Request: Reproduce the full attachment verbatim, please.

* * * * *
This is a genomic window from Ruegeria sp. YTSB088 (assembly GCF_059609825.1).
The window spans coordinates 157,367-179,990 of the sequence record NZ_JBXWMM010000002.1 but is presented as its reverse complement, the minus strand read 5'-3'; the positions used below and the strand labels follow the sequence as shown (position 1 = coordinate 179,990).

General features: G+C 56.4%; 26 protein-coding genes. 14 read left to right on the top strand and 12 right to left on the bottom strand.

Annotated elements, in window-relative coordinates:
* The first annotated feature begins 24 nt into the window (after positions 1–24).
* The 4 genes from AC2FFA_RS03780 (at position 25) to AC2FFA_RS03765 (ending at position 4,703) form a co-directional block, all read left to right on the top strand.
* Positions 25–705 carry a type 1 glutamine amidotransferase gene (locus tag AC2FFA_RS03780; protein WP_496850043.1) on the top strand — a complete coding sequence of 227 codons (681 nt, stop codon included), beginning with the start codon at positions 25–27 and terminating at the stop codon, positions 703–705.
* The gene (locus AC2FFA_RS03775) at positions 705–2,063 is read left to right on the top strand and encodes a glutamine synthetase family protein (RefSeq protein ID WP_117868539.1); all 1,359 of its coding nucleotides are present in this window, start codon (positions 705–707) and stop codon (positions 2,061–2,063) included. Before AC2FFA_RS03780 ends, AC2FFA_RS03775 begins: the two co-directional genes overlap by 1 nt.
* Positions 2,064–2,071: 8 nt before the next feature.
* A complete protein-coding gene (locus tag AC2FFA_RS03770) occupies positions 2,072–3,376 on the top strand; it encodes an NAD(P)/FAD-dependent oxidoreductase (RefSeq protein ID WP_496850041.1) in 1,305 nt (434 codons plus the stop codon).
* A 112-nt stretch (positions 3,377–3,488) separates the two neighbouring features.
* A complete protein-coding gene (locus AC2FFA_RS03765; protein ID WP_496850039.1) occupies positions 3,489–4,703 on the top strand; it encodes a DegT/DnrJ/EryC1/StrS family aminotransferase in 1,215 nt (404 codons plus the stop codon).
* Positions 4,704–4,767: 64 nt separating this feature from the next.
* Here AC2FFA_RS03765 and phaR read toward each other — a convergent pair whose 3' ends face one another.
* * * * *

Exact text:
This is a genomic window from Ruegeria sp. YTSB088 (assembly GCF_059609825.1).
The window spans coordinates 157,367-179,990 of the sequence record NZ_JBXWMM010000002.1 but is presented as its reverse complement, the minus strand read 5'-3'; the positions used below and the strand labels follow the sequence as shown (position 1 = coordinate 179,990).

General features: G+C 56.4%; 26 protein-coding genes. 14 read left to right on the top strand and 12 right to left on the bottom strand.

Annotated elements, in window-relative coordinates:
* The first annotated feature begins 24 nt into the window (after positions 1–24).
* The 4 genes from AC2FFA_RS03780 (at position 25) to AC2FFA_RS03765 (ending at position 4,703) form a co-directional block, all read left to right on the top strand.
* Positions 25–705 carry a type 1 glutamine amidotransferase gene (locus tag AC2FFA_RS03780; protein WP_496850043.1) on the top strand — a complete coding sequence of 227 codons (681 nt, stop codon included), beginning with the start codon at positions 25–27 and terminating at the stop codon, positions 703–705.
* The gene (locus AC2FFA_RS03775) at positions 705–2,063 is read left to right on the top strand and encodes a glutamine synthetase family protein (RefSeq protein ID WP_117868539.1); all 1,359 of its coding nucleotides are present in this window, start codon (positions 705–707) and stop codon (positions 2,061–2,063) included. Before AC2FFA_RS03780 ends, AC2FFA_RS03775 begins: the two co-directional genes overlap by 1 nt.
* Positions 2,064–2,071: 8 nt before the next feature.
* A complete protein-coding gene (locus tag AC2FFA_RS03770) occupies positions 2,072–3,376 on the top strand; it encodes an NAD(P)/FAD-dependent oxidoreductase (RefSeq protein ID WP_496850041.1) in 1,305 nt (434 codons plus the stop codon).
* A 112-nt stretch (positions 3,377–3,488) separates the two neighbouring features.
* A complete protein-coding gene (locus AC2FFA_RS03765; protein ID WP_496850039.1) occupies positions 3,489–4,703 on the top strand; it encodes a DegT/DnrJ/EryC1/StrS family aminotransferase in 1,215 nt (404 codons plus the stop codon).
* Positions 4,704–4,767: 64 nt separating this feature from the next.
* Here AC2FFA_RS03765 and phaR read toward each other — a convergent pair whose 3' ends face one another.